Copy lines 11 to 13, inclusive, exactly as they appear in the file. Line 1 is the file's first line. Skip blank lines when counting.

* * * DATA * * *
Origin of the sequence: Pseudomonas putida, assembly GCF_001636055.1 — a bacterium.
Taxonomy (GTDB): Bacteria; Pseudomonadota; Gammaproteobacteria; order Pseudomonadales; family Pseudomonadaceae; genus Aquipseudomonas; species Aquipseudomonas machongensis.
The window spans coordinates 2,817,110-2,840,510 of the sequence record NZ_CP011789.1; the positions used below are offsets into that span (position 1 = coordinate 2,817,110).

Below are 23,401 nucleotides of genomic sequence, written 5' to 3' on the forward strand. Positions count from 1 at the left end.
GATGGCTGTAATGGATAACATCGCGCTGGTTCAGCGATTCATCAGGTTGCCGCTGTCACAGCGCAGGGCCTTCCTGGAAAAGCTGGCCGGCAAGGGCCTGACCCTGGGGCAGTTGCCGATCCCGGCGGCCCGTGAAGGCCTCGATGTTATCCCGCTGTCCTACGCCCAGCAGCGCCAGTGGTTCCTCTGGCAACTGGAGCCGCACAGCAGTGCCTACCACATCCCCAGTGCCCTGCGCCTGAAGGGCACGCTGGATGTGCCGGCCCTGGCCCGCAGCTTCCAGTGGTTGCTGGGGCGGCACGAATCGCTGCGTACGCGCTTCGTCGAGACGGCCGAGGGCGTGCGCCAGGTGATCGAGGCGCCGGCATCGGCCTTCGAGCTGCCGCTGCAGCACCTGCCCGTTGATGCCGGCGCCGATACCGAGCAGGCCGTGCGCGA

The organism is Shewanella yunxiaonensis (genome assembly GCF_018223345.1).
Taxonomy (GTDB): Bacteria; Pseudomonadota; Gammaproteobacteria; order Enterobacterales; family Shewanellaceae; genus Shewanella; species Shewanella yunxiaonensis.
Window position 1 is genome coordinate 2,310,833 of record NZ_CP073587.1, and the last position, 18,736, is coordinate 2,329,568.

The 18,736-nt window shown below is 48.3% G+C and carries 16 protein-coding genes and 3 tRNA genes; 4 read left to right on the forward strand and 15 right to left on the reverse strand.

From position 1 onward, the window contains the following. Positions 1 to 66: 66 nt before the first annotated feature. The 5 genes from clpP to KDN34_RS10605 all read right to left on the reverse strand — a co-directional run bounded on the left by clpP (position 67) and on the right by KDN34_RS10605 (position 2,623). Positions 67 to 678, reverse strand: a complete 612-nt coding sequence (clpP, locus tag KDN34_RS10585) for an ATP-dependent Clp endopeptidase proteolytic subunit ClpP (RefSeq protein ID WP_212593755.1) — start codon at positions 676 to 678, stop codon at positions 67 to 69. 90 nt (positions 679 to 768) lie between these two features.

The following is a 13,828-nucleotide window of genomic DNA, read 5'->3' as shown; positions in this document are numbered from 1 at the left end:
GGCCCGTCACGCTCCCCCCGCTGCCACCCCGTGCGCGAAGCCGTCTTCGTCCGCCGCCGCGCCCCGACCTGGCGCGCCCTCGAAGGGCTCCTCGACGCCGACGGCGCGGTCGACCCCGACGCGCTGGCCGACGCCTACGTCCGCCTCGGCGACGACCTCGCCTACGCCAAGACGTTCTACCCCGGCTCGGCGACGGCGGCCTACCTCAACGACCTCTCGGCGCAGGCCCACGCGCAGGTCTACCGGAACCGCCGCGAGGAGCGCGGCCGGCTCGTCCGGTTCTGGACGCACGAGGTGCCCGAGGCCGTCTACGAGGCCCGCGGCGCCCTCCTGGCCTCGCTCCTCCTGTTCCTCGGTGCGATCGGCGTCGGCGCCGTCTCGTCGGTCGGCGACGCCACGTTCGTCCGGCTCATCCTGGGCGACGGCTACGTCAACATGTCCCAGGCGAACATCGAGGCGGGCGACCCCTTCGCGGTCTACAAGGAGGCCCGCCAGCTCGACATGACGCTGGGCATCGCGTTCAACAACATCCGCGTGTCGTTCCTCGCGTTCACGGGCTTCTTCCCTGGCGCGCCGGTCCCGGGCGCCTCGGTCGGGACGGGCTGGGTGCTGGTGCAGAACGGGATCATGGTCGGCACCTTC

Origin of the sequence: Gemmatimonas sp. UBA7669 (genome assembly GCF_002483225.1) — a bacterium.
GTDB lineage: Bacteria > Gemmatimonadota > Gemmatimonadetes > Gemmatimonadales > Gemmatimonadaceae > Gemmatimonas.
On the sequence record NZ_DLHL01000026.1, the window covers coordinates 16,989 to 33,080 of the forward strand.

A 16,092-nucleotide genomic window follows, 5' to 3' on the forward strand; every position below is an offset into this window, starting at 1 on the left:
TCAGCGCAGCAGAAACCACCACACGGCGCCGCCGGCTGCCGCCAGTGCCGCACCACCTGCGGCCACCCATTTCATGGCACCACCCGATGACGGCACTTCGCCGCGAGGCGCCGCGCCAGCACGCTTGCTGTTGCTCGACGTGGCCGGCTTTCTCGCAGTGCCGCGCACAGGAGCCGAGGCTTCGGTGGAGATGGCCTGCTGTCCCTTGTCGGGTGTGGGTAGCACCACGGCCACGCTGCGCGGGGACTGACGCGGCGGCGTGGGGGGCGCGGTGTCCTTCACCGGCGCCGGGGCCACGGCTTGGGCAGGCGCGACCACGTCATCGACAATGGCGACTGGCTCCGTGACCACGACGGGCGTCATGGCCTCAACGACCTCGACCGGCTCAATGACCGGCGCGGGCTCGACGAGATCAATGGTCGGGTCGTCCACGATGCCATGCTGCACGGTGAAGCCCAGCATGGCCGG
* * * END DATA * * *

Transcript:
The following is a 13,828-nucleotide window of genomic DNA, read 5'->3' as shown; positions in this document are numbered from 1 at the left end:
GGCCCGTCACGCTCCCCCCGCTGCCACCCCGTGCGCGAAGCCGTCTTCGTCCGCCGCCGCGCCCCGACCTGGCGCGCCCTCGAAGGGCTCCTCGACGCCGACGGCGCGGTCGACCCCGACGCGCTGGCCGACGCCTACGTCCGCCTCGGCGACGACCTCGCCTACGCCAAGACGTTCTACCCCGGCTCGGCGACGGCGGCCTACCTCAACGACCTCTCGGCGCAGGCCCACGCGCAGGTCTACCGGAACCGCCGCGAGGAGCGCGGCCGGCTCGTCCGGTTCTGGACGCACGAGGTGCCCGAGGCCGTCTACGAGGCCCGCGGCGCCCTCCTGGCCTCGCTCCTCCTGTTCCTCGGTGCGATCGGCGTCGGCGCCGTCTCGTCGGTCGGCGACGCCACGTTCGTCCGGCTCATCCTGGGCGACGGCTACGTCAACATGTCCCAGGCGAACATCGAGGCGGGCGACCCCTTCGCGGTCTACAAGGAGGCCCGCCAGCTCGACATGACGCTGGGCATCGCGTTCAACAACATCCGCGTGTCGTTCCTCGCGTTCACGGGCTTCTTCCCTGGCGCGCCGGTCCCGGGCGCCTCGGTCGGGACGGGCTGGGTGCTGGTGCAGAACGGGATCATGGTCGGCACCTTC

Origin of the sequence: Gemmatimonas sp. UBA7669 (genome assembly GCF_002483225.1) — a bacterium.